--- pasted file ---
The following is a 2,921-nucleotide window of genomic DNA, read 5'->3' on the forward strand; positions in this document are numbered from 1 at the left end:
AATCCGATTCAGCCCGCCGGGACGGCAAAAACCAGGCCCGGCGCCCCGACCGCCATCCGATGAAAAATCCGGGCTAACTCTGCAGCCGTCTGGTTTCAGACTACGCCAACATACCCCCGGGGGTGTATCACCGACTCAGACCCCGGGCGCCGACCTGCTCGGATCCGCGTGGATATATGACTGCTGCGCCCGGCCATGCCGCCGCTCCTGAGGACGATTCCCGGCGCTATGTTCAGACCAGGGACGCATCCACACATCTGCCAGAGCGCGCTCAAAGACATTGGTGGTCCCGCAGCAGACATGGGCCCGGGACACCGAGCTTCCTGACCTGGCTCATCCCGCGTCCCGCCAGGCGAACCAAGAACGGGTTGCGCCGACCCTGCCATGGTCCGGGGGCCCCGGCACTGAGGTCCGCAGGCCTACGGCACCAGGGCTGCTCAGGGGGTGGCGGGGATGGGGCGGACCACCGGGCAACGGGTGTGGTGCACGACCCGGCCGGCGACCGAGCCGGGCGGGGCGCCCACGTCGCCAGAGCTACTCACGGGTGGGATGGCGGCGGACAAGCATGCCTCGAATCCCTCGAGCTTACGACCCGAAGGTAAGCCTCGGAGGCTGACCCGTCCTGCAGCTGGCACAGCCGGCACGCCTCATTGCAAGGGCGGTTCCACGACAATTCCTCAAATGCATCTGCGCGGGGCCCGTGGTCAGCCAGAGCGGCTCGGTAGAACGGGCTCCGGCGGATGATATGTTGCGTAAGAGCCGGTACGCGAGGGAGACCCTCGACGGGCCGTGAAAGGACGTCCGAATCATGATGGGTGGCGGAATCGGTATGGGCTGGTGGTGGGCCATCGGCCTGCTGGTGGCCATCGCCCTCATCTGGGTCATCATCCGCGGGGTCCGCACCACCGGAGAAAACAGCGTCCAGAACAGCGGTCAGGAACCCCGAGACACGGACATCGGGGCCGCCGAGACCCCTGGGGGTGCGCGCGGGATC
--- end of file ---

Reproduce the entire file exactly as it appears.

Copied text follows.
The following is a 2,921-nucleotide window of genomic DNA, read 5'->3' on the forward strand; positions in this document are numbered from 1 at the left end:
AATCCGATTCAGCCCGCCGGGACGGCAAAAACCAGGCCCGGCGCCCCGACCGCCATCCGATGAAAAATCCGGGCTAACTCTGCAGCCGTCTGGTTTCAGACTACGCCAACATACCCCCGGGGGTGTATCACCGACTCAGACCCCGGGCGCCGACCTGCTCGGATCCGCGTGGATATATGACTGCTGCGCCCGGCCATGCCGCCGCTCCTGAGGACGATTCCCGGCGCTATGTTCAGACCAGGGACGCATCCACACATCTGCCAGAGCGCGCTCAAAGACATTGGTGGTCCCGCAGCAGACATGGGCCCGGGACACCGAGCTTCCTGACCTGGCTCATCCCGCGTCCCGCCAGGCGAACCAAGAACGGGTTGCGCCGACCCTGCCATGGTCCGGGGGCCCCGGCACTGAGGTCCGCAGGCCTACGGCACCAGGGCTGCTCAGGGGGTGGCGGGGATGGGGCGGACCACCGGGCAACGGGTGTGGTGCACGACCCGGCCGGCGACCGAGCCGGGCGGGGCGCCCACGTCGCCAGAGCTACTCACGGGTGGGATGGCGGCGGACAAGCATGCCTCGAATCCCTCGAGCTTACGACCCGAAGGTAAGCCTCGGAGGCTGACCCGTCCTGCAGCTGGCACAGCCGGCACGCCTCATTGCAAGGGCGGTTCCACGACAATTCCTCAAATGCATCTGCGCGGGGCCCGTGGTCAGCCAGAGCGGCTCGGTAGAACGGGCTCCGGCGGATGATATGTTGCGTAAGAGCCGGTACGCGAGGGAGACCCTCGACGGGCCGTGAAAGGACGTCCGAATCATGATGGGTGGCGGAATCGGTATGGGCTGGTGGTGGGCCATCGGCCTGCTGGTGGCCATCGCCCTCATCTGGGTCATCATCCGCGGGGTCCGCACCACCGGAGAAAACAGCGTCCAGAACAGCGGTCAGGAACCCCGAGACACGGACATCGGGGCCGCCGAGACCCCTGGGGGTGCGCGCGGGATC